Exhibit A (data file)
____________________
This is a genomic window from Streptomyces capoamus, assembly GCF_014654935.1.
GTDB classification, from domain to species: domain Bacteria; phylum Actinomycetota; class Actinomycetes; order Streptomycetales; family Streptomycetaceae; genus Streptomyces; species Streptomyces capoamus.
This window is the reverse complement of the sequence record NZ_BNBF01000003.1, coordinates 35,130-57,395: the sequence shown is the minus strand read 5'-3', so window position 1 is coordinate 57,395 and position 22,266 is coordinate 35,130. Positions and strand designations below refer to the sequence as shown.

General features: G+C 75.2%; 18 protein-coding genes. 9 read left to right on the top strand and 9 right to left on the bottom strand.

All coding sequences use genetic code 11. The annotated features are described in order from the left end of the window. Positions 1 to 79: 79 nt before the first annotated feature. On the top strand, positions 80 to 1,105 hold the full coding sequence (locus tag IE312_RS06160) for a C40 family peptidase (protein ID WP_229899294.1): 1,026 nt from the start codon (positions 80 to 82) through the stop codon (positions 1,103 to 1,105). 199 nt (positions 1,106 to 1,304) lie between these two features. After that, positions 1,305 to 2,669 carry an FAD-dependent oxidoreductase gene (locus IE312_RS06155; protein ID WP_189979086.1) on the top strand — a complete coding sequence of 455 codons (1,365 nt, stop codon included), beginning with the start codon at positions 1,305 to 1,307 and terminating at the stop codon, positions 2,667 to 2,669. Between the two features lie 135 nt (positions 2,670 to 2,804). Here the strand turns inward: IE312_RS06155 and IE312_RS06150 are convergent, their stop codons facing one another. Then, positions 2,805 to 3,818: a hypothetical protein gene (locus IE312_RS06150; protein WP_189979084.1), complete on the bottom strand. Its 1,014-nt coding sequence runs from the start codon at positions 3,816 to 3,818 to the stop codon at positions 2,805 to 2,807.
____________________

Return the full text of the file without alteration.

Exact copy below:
This is a genomic window from Streptomyces capoamus, assembly GCF_014654935.1.
GTDB classification, from domain to species: domain Bacteria; phylum Actinomycetota; class Actinomycetes; order Streptomycetales; family Streptomycetaceae; genus Streptomyces; species Streptomyces capoamus.
This window is the reverse complement of the sequence record NZ_BNBF01000003.1, coordinates 35,130-57,395: the sequence shown is the minus strand read 5'-3', so window position 1 is coordinate 57,395 and position 22,266 is coordinate 35,130. Positions and strand designations below refer to the sequence as shown.

General features: G+C 75.2%; 18 protein-coding genes. 9 read left to right on the top strand and 9 right to left on the bottom strand.

All coding sequences use genetic code 11. The annotated features are described in order from the left end of the window. Positions 1 to 79: 79 nt before the first annotated feature. On the top strand, positions 80 to 1,105 hold the full coding sequence (locus tag IE312_RS06160) for a C40 family peptidase (protein ID WP_229899294.1): 1,026 nt from the start codon (positions 80 to 82) through the stop codon (positions 1,103 to 1,105). 199 nt (positions 1,106 to 1,304) lie between these two features. After that, positions 1,305 to 2,669 carry an FAD-dependent oxidoreductase gene (locus IE312_RS06155; protein ID WP_189979086.1) on the top strand — a complete coding sequence of 455 codons (1,365 nt, stop codon included), beginning with the start codon at positions 1,305 to 1,307 and terminating at the stop codon, positions 2,667 to 2,669. Between the two features lie 135 nt (positions 2,670 to 2,804). Here the strand turns inward: IE312_RS06155 and IE312_RS06150 are convergent, their stop codons facing one another. Then, positions 2,805 to 3,818: a hypothetical protein gene (locus IE312_RS06150; protein WP_189979084.1), complete on the bottom strand. Its 1,014-nt coding sequence runs from the start codon at positions 3,816 to 3,818 to the stop codon at positions 2,805 to 2,807.